Venter said Synthetic Genomics would start selling a machine next year that would automate the synthesis of genes by stringing small pieces of DNA together to make larger ones.

Eventually, he said, “we’ll have a small box like a printer attached to your computer.” A person with a bacterial infection might be sent the code to recreate a virus designed to kill that specific bacterium.

“We can send an antibiotic as an e-mail,” said Venter, who has outlined his ideas in a new book, “Life at the Speed of Light: From the Double Helix to the Dawn of Digital Life.” Proteins might also be made, so that diabetics, for instance, could “download insulin from the Internet.”

Venter, 67, has many scientific achievements — though critics deride some of them as stunts — but has had less success converting his ideas into successful businesses.

A previous company, Celera Genomics, raced the federally funded Human Genome Project to determine the complete DNA sequence in human chromosomes. The race was declared a tie in 2000, but Celera could not sustain a business selling the genomic information.

A deal worth up to $600 million that Synthetic Genomics made with Exxon Mobil in 2009 to produce biofuels using algae has been scaled back to a research project.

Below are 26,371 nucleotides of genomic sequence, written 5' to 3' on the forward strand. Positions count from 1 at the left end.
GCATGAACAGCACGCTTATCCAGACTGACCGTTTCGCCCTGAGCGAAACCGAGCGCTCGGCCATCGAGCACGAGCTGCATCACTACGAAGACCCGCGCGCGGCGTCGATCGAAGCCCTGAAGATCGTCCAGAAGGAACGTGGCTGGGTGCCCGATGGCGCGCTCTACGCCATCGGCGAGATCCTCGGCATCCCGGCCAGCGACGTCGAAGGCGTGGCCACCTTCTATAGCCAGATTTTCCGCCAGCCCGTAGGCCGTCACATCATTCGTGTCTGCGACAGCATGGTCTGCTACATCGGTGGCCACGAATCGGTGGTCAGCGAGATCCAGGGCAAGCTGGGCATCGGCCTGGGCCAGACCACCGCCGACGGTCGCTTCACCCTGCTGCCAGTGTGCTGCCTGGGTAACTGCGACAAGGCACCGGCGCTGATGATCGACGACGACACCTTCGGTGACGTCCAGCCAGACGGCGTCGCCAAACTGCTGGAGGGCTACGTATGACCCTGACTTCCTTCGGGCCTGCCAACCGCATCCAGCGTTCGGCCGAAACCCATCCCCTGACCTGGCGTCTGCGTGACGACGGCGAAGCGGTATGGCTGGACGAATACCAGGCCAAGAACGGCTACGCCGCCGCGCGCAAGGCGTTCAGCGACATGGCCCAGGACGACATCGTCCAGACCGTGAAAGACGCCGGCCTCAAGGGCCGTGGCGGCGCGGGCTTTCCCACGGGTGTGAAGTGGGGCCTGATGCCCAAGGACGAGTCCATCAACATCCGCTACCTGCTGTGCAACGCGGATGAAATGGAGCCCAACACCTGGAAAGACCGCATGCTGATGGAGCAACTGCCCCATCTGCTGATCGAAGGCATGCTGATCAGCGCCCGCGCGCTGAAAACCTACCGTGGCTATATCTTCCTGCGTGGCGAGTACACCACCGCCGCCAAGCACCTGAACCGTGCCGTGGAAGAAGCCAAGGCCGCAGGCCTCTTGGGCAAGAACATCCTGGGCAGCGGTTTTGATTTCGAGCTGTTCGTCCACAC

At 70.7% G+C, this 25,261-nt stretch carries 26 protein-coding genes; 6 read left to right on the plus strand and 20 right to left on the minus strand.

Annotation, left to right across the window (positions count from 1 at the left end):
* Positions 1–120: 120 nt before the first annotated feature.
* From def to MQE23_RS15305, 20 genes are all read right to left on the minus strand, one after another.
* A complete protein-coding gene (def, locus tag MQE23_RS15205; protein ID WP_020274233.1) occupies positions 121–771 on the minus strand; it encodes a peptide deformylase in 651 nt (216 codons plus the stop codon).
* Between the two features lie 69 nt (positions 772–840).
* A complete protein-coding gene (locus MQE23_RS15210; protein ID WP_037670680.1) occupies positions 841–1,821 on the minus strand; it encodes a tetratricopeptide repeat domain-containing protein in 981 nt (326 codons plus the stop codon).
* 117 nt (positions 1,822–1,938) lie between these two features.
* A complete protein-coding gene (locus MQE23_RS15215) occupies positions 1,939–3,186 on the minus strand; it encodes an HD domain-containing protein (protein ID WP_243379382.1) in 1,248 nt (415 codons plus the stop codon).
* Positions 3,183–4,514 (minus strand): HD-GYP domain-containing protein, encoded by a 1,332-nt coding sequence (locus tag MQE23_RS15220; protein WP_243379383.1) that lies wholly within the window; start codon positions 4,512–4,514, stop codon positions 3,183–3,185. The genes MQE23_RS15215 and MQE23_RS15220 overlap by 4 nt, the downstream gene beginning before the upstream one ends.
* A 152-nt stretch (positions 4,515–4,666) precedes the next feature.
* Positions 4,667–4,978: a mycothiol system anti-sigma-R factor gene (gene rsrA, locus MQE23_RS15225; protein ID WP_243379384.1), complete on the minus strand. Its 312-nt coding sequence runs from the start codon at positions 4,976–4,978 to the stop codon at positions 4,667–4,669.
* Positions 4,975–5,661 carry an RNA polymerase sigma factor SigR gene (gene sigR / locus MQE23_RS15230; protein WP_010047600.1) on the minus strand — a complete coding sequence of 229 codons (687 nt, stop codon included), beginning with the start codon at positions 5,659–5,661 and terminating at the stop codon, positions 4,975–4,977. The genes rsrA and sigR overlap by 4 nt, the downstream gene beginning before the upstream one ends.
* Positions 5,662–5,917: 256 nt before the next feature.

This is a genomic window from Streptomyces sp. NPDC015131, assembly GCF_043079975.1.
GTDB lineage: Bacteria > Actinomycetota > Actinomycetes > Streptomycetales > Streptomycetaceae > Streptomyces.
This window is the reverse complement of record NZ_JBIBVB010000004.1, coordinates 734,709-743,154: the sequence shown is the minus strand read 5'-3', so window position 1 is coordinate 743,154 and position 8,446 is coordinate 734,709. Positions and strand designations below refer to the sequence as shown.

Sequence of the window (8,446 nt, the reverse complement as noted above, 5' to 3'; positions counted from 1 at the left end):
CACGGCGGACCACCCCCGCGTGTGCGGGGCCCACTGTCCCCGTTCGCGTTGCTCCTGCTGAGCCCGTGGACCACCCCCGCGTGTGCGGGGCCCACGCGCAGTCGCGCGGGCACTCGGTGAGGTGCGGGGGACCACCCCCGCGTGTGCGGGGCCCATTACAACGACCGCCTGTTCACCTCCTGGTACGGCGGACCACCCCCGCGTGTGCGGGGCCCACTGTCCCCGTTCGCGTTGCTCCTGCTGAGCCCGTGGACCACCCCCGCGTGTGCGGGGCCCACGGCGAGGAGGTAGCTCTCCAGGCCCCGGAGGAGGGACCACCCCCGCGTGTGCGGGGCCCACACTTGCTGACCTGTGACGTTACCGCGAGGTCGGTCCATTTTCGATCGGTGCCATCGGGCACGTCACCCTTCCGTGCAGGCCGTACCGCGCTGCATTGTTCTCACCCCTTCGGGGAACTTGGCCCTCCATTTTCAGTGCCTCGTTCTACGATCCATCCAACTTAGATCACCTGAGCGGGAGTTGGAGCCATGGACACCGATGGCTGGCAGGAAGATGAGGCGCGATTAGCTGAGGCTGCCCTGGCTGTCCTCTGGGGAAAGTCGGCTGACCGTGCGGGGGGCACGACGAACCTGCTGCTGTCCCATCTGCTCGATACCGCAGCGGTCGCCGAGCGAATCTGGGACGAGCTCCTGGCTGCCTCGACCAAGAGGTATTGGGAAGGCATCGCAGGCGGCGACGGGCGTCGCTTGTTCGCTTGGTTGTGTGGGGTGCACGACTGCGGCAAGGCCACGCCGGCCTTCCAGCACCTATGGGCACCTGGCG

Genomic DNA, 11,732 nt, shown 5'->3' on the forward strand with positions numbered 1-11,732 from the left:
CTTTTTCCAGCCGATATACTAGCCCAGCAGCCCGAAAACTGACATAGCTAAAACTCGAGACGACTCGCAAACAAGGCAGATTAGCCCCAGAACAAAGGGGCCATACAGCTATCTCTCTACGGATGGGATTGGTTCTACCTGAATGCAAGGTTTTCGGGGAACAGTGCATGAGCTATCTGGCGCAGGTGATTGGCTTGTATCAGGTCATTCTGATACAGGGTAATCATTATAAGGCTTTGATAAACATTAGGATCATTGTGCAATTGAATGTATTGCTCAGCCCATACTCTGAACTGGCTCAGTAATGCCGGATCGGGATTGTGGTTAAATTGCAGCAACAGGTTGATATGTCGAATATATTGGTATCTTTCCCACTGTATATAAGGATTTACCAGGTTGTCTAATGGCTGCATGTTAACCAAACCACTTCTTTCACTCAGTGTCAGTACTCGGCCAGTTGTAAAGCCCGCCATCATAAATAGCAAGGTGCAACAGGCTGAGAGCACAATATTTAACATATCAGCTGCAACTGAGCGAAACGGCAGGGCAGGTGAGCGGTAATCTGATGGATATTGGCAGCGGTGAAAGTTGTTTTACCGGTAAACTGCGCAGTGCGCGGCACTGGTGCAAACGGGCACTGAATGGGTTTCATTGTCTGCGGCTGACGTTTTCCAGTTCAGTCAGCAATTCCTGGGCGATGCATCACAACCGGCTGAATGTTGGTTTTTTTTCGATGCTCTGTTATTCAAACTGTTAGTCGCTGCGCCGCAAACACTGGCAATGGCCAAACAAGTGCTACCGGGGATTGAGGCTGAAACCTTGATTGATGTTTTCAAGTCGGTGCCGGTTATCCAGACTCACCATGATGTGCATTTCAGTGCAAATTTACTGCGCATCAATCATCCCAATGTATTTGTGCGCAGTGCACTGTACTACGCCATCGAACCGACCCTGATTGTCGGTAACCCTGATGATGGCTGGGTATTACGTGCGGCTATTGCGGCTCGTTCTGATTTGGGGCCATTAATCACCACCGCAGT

In 2010, Venter made headlines by creating what some considered the first manmade life. His team synthesized the genome of one species of bacterium and transplanted it into a slightly different species. The transplanted DNA took command of its new host cell, which then multiplied, passing on the synthetic genome.

Critics said Venter had not really created life, just copied it. Venter said in the interview that although he didn’t create life from scratch, he had created a new type of life.

Venter said his team was designing a genome that was not a copy of an existing one and trying to insert it into a host cell. “It’s not alive yet,” he said.

George Church, a professor of genetics at Harvard Medical School, said there was nothing unique about Venter’s work so far because others had already synthesized viruses based on DNA sequence information available on the Internet.

“Most people in the past didn’t call it teleportation,” he said, “but if you want to, fine.”

He also questioned the utility of doing genome engineering to make a copy of something, rather than “doing genome engineering to make something new and exotic and potentially useful.”

Space exploration is one area where the teleporter might be especially useful. It would be extremely costly and time-consuming to send a medicine physically to a colonist on another planet who becomes sick. And it would be difficult to send a sample from Mars back to Earth.

That is why Venter’s team was camped this weekend about 15 miles southeast of Baker, Calif. The mission was to find microbial life in the desert, determine its sequence, and transmit it to Synthetic Genomics’ headquarters in San Diego.